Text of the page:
Tiger Woods is full of surprises. Take his slump-ending-victory at Bay Hill or his stunningly poor follow-up at the Masters. Or the "big scoop" Woods offered to Tom Rinaldi during a private moment early last week at TPC Sawgrass.
"I just fired Sean Foley as my swing coach," Tiger said, joking with the ESPN reporter. "I'm hiring Brandel Chamblee."
Funny. Chamblee, the former Tour player who's now the call-'em-like-I-see-'em guy for Golf Channel, has been the most outspoken critic of Tiger's swing. And Woods, Hank Haney will tell you, isn't a big fan of armchair quarter-backing. Who would've guessed that Woods would be the one to keep things in perspective?
Here's some of what Chamblee said before the Players: "Tiger is 6'2" or 6'3", and by the time he gets over the ball he's 5'9" or 5'10", he's bent over so much … With his driver, he's standing about a foot farther from the ball than when he was playing his best golf. He has very complicated swing thoughts going on, and he's been at it for the better part of two years."
The Masters-struggling Tiger showed up last Thursday at the Stadium course. Woods shot an uninspiring two-over 74, looking shaky as he hit only half of the fairways and greens. He looked like a new man on Friday when he shot 68, even though he failed to hole a putt outside of nine feet. But most surprising was that he addressed the ball in a more upright position. On Golf Channel that night, Chamblee gushed as he and colleague Frank Nobilo examined Tiger's setup from the previous week's missed cut at Quail Hollow and compared his stances on Thursday and Friday using side-by-side images. The difference was unmistakable.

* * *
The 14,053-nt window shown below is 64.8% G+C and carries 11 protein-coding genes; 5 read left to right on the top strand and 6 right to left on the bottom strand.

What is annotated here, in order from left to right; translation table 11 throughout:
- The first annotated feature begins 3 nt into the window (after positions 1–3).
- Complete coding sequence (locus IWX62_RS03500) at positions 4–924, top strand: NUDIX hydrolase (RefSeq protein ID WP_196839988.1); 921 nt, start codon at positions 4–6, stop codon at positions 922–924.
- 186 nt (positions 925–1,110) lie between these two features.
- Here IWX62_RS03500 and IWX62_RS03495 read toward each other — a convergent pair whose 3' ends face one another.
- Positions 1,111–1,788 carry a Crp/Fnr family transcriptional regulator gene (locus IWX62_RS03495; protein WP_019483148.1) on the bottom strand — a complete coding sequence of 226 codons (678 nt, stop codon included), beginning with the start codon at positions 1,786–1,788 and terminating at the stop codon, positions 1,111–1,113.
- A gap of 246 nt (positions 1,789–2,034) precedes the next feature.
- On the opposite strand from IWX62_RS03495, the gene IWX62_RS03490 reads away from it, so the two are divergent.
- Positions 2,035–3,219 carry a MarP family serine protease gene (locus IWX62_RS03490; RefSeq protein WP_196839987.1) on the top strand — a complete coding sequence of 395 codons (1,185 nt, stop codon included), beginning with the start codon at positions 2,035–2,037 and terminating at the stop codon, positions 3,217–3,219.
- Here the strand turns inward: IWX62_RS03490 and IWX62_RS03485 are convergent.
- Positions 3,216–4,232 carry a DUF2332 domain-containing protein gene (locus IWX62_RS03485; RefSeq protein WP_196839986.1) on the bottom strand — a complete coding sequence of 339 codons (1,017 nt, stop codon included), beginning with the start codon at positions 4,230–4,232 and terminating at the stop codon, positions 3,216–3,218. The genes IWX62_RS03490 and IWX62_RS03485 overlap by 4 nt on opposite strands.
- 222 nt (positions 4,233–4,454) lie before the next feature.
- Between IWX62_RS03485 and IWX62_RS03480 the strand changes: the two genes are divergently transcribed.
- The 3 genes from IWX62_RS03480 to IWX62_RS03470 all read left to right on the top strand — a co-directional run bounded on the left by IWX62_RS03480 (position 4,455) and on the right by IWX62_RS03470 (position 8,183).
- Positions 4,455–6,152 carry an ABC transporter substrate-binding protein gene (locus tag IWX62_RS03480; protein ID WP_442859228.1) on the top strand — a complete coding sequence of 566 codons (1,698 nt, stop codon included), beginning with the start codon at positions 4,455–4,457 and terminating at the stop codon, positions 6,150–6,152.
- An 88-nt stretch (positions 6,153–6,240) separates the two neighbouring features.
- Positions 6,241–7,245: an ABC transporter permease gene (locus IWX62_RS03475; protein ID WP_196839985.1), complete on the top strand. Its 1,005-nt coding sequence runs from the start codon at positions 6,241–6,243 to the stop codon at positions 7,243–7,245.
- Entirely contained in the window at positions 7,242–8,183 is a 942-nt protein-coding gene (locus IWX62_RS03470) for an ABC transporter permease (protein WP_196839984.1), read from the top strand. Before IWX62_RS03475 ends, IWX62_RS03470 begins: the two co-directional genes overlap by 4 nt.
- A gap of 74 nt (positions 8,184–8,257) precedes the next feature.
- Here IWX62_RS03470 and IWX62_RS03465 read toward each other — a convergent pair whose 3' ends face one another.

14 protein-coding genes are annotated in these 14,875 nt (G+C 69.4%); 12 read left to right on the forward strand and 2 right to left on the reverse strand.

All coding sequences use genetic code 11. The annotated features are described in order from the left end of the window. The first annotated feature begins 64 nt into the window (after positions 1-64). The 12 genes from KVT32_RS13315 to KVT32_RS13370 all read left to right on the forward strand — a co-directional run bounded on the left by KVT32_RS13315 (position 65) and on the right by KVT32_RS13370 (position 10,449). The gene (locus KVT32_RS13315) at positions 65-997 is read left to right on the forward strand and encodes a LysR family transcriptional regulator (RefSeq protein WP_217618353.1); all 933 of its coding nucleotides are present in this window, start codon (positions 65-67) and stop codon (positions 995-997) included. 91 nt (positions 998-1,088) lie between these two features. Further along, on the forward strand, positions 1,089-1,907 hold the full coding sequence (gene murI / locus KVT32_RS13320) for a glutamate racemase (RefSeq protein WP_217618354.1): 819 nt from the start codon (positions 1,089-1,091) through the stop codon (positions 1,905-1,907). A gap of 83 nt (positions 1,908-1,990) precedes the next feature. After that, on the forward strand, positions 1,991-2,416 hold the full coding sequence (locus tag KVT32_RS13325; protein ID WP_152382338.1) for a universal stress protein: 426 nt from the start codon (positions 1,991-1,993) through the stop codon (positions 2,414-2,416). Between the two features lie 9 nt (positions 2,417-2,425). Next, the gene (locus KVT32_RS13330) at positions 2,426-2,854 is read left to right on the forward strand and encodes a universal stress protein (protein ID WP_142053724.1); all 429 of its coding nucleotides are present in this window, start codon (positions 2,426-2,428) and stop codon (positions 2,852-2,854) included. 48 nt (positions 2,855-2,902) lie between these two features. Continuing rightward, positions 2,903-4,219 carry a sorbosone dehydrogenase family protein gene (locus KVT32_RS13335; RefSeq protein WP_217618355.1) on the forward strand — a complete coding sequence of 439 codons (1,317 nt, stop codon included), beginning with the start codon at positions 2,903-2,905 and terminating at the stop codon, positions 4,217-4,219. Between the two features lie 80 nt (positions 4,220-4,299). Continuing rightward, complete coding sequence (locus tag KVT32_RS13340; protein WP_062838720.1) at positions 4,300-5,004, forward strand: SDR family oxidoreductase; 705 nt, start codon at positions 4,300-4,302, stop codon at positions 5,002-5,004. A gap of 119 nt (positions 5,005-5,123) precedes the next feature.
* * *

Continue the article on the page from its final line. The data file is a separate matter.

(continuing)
"Tiger is [standing] four inches taller today than yesterday," Chamblee said. "He came out today with better posture, and it was miles different. He was 50 yards longer at number 9 today. The setup allowed him to swing more freely."
Did Woods really do exactly what Chamblee had suggested before the tournament? "He did," Chamblee texted after the telecast. There's your biggest surprise of all, though the change surely wasn't because Chamblee suggested it.
The fact is, Woods has had more good showings than bad ones this year-three good rounds at Pebble Beach; a closing 62 and a tie for second at Honda; three decent rounds at Doral before WD'ing with an Achilles injury; and a dominant five-stroke win at Bay Hill. The man has risen from 25th to No. 7 in the World Ranking.
On Saturday at the Players, Woods enjoyed one of his better ball-striking rounds. In windy conditions he hit 15 greens in regulation. Only Rickie Fowler did better (16). Woods was unable to capitalize on his good play and shot even par, making only three putts longer than five feet. On Sunday, Woods shot a 73 and finished T40.
Overall, Tiger's statistics aren't all that bad this year — they're simply not as good as they've been. Forget when he was at the pinnacle of his career, in 2000 and '01. Let's go back to 2009, when he won six times and had three seconds.
One key stat jumps out: his misses. During his prime, Tiger missed shots to the right because the club often "got stuck" behind him, he said. In '09 he ranked 33rd in percentage of shots missed left (10.6%) but 158th in shots missed right (17.5%). Three years later, he's missing more shots left than right (15.0%, ranking 136th, versus 13.0%, 46th).
"He has a two-way miss going," says a Tour player who requested anonymity. "You can't aim a two-way miss. No player in the world can have confidence with that. At least with Haney as his teacher, Tiger eliminated the left side of the course."
The numbers don't lie, and they say Tiger Woods is struggling with the scoring clubs — the short irons and the putter. Here are Woods's stats in 2009 compared with this year's.
|YARDAGE||2009 RANK||2012 RANK|
|PUTTING STAT||2009 RANK||2012 RANK|
|Putts from 0-6 feet||1st||162nd|